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10 March 2015

Will Brooks’ 50 Year Diary - watching Doctor Who one episode a day from the very start...

Day 799: The Vampires of Venice

Dear diary,

I don’t know if it’s still a lingering hang-over from just how good The Shakespeare Code looked back in Series Three, but the location work for this story never really felt… right to me. Oh, don’t get me wrong, there’s some lovely footage in here, and some great locations used to represent Venice, but something feels… I don’t know. Off about it all. Maybe it’s because everywhere is quite washed out whereas The Shakespeare Code and The Fires of Pompeii really used colour to make a point in their locations? The Vampires of Venice always seemed to be a little beige by comparison. It also flags up a problem I had with Series Five at the time that I have to admit I’ve been somewhat struggling to find this time around - the feeling of things looking a bit cheap or empty on screen. I think I was probably recalling the Dalek spaceship in some ways, but the scene when the Doctor confronts Rosanna looks really bare. They’ve simply placed a throne prop into an otherwise empty room, and it just doesn’t have the impact that the designs for those other historical I’ve mentioned did.

It’s also a little bit of a shame that having gone all the way to Croatia to get some nice locations for bits of this story, it gets let down by some of the weakest CGI the programme has seen for quite some time. There are a few shots where water has been added in to represent the canals which really doesn’t work (I still don’t know if - five years on - we’re at a point where realistic CGI water can be done on a TV budget), and the clouds during that final sequence are so laughably bad that I’m almost astounded they were actually signed off for broadcast. It’s a good job that Doctor Who has a bit of a history of dodgy effects, because this episode certainly places on the scale somewhere quite high! That said, there’s some nice moments where the human characters are morphed into their CGI counterparts rather convincingly, so perhaps it’s just a case of the money being spent in different places?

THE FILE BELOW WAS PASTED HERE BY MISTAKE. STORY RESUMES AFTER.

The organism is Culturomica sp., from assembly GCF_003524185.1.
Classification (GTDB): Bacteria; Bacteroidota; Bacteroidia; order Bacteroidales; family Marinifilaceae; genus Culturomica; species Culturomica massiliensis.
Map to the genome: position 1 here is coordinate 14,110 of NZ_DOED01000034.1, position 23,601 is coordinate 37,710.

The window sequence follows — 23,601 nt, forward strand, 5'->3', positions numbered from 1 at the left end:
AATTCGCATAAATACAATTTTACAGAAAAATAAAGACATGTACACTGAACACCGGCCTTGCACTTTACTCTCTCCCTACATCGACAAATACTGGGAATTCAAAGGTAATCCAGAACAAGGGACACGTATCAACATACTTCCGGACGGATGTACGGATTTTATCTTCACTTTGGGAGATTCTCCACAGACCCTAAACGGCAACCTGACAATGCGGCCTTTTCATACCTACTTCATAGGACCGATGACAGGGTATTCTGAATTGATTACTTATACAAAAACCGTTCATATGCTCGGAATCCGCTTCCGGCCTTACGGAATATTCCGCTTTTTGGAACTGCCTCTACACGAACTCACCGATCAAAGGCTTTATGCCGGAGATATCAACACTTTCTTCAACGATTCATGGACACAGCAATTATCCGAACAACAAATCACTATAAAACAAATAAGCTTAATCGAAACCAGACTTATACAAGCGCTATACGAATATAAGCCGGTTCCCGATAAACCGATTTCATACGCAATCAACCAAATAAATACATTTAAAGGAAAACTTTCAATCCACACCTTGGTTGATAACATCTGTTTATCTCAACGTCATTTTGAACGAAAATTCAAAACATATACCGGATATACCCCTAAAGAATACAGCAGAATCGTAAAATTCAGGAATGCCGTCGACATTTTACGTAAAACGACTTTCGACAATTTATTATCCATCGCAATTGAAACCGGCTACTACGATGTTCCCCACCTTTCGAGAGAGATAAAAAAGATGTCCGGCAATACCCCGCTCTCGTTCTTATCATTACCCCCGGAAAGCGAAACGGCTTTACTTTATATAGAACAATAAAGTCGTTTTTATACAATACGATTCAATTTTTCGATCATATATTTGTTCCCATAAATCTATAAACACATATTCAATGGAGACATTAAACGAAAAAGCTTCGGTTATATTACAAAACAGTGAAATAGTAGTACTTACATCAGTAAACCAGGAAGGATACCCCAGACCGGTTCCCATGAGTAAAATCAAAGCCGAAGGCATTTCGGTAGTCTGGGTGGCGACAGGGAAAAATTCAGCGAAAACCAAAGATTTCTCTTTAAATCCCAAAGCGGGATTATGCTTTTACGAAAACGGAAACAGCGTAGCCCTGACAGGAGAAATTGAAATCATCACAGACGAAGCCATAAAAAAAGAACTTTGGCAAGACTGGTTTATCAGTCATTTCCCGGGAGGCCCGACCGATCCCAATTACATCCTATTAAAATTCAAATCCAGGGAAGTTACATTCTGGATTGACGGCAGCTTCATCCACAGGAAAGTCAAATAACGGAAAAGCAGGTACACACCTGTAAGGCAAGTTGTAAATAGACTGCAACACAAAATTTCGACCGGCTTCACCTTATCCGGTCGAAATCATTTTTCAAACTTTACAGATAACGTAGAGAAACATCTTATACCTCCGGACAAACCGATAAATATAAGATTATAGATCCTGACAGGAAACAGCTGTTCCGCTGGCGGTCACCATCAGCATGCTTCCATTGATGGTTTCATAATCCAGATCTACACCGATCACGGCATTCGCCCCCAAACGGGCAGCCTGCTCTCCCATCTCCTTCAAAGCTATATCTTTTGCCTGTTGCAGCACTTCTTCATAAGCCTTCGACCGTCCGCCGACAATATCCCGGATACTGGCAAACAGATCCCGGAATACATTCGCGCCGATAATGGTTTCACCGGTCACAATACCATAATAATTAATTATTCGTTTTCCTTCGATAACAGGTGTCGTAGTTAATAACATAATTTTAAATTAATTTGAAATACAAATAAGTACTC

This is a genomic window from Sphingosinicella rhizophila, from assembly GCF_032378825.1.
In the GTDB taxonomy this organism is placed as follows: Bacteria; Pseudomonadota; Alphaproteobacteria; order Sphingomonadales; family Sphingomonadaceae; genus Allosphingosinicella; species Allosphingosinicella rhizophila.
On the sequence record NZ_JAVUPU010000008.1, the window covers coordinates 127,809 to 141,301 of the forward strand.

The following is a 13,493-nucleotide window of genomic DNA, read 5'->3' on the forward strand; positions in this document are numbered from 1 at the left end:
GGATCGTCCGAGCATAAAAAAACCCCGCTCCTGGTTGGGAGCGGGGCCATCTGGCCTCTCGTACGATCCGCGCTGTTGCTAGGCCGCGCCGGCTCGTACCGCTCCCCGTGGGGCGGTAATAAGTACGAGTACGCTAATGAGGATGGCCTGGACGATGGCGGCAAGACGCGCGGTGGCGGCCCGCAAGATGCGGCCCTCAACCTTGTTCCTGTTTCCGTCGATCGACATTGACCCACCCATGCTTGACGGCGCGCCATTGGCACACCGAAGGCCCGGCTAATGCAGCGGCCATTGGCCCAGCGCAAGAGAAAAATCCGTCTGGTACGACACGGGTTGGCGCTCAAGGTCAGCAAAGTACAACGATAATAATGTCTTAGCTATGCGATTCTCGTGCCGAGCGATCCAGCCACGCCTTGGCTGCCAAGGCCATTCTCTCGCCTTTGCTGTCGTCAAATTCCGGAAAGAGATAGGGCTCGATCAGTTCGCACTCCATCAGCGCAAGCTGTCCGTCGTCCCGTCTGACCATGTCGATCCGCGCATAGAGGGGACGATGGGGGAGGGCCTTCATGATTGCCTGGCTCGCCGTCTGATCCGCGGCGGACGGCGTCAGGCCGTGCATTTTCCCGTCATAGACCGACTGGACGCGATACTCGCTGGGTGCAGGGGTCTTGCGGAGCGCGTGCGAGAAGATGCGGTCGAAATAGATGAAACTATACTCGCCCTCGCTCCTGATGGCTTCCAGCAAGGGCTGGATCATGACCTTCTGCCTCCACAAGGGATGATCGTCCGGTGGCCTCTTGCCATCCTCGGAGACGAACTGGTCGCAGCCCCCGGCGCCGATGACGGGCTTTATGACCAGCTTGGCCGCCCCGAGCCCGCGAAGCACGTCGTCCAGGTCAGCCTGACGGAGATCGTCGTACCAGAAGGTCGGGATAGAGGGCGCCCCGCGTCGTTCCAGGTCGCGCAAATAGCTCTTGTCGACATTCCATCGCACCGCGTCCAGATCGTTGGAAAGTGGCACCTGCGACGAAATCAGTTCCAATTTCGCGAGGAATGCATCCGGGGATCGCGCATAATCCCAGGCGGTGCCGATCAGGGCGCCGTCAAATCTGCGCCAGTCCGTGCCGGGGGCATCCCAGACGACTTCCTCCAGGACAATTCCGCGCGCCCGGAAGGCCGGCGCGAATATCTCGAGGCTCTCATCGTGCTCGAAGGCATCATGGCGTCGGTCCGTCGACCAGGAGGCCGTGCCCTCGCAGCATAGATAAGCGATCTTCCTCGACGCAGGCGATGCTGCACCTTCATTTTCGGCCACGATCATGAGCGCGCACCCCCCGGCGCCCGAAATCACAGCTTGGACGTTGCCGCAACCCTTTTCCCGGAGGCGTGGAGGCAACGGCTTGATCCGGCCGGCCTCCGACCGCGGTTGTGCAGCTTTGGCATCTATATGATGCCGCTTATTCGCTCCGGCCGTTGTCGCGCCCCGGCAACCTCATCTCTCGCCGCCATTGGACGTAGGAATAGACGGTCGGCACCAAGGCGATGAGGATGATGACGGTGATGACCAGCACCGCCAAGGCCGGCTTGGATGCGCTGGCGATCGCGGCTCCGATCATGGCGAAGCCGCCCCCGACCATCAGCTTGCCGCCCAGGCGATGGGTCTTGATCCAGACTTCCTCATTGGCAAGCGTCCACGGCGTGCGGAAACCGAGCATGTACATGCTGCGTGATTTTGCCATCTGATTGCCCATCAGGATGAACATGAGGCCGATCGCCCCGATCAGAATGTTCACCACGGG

All of this somewhat marry the story for me, because I’m too busy looking at elements of bad effects, or musing on how empty some of the shots look, to really get caught up in the events of the narrative. Oh, there’s some very nice moments in here, and it feels as though the writing team have finally landed on the way to write the Eleventh Doctor (this is perhaps the first time that there have been sequences that feel tailor-made for Smith), but I’m just not able to get sucked into the tale the way I have the past week or so. It’s not bad, but it’s not good either - it’s, again, just a bit beige.

If I had to pick a highlight from this story, then it would have to be Rory. First time around, I never really got the love for Rory as a character. H was alright, I supposed, but he wasn’t anything especially special. This time, though, I can see that that’s exactly his charm - he’s the character that we’d all be if we were suddenly thrust into the Doctor’s lifestyle. The Eleventh Hour, The Best Below, and Victory of the Daleks all went out of their way to make Amy look like perfect companion material, but this story does completely the opposite for Rory - making him a bit weak, and a bit silly, and a bit bumbling. His trying to fight off a ‘vampire’ with a broom, and making a mess of trying to get Amy into the school are exactly what makes him work - and I’m looking forward to seeing if I connect better with him on this watch through.

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